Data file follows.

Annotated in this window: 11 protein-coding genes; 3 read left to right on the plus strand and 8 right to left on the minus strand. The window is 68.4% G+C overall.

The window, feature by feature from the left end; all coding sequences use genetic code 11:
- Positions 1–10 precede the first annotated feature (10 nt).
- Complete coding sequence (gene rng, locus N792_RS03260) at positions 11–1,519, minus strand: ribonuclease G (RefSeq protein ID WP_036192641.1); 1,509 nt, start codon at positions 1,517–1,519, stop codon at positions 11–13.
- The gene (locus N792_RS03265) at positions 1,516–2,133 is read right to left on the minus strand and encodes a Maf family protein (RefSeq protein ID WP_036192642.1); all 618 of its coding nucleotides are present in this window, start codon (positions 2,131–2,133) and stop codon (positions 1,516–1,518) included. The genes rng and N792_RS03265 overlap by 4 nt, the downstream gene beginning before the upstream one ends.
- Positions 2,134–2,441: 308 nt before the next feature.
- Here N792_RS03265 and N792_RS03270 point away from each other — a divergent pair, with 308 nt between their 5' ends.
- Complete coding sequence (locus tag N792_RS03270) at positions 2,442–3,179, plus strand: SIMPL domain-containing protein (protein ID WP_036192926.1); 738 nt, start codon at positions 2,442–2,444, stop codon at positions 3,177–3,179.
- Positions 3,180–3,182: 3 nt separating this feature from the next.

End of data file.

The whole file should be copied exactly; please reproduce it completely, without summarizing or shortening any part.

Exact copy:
Annotated in this window: 11 protein-coding genes; 3 read left to right on the plus strand and 8 right to left on the minus strand. The window is 68.4% G+C overall.

The window, feature by feature from the left end; all coding sequences use genetic code 11:
- Positions 1–10 precede the first annotated feature (10 nt).
- Complete coding sequence (gene rng, locus N792_RS03260) at positions 11–1,519, minus strand: ribonuclease G (RefSeq protein ID WP_036192641.1); 1,509 nt, start codon at positions 1,517–1,519, stop codon at positions 11–13.
- The gene (locus N792_RS03265) at positions 1,516–2,133 is read right to left on the minus strand and encodes a Maf family protein (RefSeq protein ID WP_036192642.1); all 618 of its coding nucleotides are present in this window, start codon (positions 2,131–2,133) and stop codon (positions 1,516–1,518) included. The genes rng and N792_RS03265 overlap by 4 nt, the downstream gene beginning before the upstream one ends.
- Positions 2,134–2,441: 308 nt before the next feature.
- Here N792_RS03265 and N792_RS03270 point away from each other — a divergent pair, with 308 nt between their 5' ends.
- Complete coding sequence (locus tag N792_RS03270) at positions 2,442–3,179, plus strand: SIMPL domain-containing protein (protein ID WP_036192926.1); 738 nt, start codon at positions 2,442–2,444, stop codon at positions 3,177–3,179.
- Positions 3,180–3,182: 3 nt separating this feature from the next.